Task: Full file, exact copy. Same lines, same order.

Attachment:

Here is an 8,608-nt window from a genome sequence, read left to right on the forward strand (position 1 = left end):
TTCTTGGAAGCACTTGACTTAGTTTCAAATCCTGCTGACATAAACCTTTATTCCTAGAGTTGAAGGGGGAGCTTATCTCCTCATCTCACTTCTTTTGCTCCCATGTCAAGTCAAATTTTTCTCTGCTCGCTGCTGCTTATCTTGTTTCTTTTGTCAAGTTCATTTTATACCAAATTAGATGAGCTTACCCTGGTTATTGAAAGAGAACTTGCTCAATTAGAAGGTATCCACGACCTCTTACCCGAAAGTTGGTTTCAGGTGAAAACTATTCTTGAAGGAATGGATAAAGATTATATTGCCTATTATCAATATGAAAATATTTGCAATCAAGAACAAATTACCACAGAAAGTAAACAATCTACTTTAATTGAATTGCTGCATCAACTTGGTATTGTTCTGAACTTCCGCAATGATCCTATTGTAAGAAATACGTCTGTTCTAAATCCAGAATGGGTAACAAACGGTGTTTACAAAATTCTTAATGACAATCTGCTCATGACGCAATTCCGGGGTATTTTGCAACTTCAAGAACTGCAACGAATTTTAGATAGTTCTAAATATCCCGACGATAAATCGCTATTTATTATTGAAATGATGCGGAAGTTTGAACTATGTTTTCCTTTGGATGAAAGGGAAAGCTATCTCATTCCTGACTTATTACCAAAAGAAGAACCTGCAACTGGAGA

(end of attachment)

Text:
Here is an 8,608-nt window from a genome sequence, read left to right on the forward strand (position 1 = left end):
TTCTTGGAAGCACTTGACTTAGTTTCAAATCCTGCTGACATAAACCTTTATTCCTAGAGTTGAAGGGGGAGCTTATCTCCTCATCTCACTTCTTTTGCTCCCATGTCAAGTCAAATTTTTCTCTGCTCGCTGCTGCTTATCTTGTTTCTTTTGTCAAGTTCATTTTATACCAAATTAGATGAGCTTACCCTGGTTATTGAAAGAGAACTTGCTCAATTAGAAGGTATCCACGACCTCTTACCCGAAAGTTGGTTTCAGGTGAAAACTATTCTTGAAGGAATGGATAAAGATTATATTGCCTATTATCAATATGAAAATATTTGCAATCAAGAACAAATTACCACAGAAAGTAAACAATCTACTTTAATTGAATTGCTGCATCAACTTGGTATTGTTCTGAACTTCCGCAATGATCCTATTGTAAGAAATACGTCTGTTCTAAATCCAGAATGGGTAACAAACGGTGTTTACAAAATTCTTAATGACAATCTGCTCATGACGCAATTCCGGGGTATTTTGCAACTTCAAGAACTGCAACGAATTTTAGATAGTTCTAAATATCCCGACGATAAATCGCTATTTATTATTGAAATGATGCGGAAGTTTGAACTATGTTTTCCTTTGGATGAAAGGGAAAGCTATCTCATTCCTGACTTATTACCAAAAGAAGAACCTGCAACTGGAGA